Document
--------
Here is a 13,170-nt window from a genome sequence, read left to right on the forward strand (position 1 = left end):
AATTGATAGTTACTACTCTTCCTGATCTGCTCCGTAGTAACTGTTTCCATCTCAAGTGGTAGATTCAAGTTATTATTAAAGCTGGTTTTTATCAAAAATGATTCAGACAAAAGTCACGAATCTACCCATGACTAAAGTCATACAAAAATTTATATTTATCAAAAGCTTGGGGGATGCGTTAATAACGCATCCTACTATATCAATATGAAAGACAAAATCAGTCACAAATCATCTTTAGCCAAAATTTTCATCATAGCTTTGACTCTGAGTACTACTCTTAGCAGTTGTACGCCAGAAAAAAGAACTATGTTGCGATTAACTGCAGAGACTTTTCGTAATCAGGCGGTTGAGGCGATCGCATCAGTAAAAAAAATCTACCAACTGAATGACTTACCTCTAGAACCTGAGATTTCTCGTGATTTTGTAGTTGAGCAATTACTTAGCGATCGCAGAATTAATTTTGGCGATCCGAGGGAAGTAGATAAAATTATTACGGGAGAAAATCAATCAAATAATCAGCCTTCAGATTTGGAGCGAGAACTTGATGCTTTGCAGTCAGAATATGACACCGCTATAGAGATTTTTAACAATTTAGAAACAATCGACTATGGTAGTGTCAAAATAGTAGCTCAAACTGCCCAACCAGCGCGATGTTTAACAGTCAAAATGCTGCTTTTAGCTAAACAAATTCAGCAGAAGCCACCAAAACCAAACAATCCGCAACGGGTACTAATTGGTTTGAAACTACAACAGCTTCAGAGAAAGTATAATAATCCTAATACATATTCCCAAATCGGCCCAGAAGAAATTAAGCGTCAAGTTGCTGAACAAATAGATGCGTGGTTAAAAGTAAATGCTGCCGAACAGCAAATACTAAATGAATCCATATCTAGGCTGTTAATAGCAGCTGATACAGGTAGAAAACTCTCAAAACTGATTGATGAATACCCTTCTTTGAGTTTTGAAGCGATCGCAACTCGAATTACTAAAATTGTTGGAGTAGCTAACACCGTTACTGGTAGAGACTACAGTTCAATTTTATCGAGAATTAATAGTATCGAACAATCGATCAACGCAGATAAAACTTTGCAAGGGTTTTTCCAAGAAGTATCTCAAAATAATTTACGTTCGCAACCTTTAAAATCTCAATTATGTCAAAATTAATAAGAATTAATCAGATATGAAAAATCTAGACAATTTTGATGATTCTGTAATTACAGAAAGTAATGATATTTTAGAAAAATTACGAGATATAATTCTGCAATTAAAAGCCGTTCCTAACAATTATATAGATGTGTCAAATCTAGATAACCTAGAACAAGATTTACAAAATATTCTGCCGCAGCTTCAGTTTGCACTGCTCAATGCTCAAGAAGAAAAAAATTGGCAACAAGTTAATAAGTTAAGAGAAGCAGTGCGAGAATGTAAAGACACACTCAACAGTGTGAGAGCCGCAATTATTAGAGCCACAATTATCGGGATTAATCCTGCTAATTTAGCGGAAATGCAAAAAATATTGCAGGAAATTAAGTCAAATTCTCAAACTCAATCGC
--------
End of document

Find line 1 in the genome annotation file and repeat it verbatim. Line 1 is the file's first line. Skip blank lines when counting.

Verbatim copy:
Here is a 13,170-nt window from a genome sequence, read left to right on the forward strand (position 1 = left end):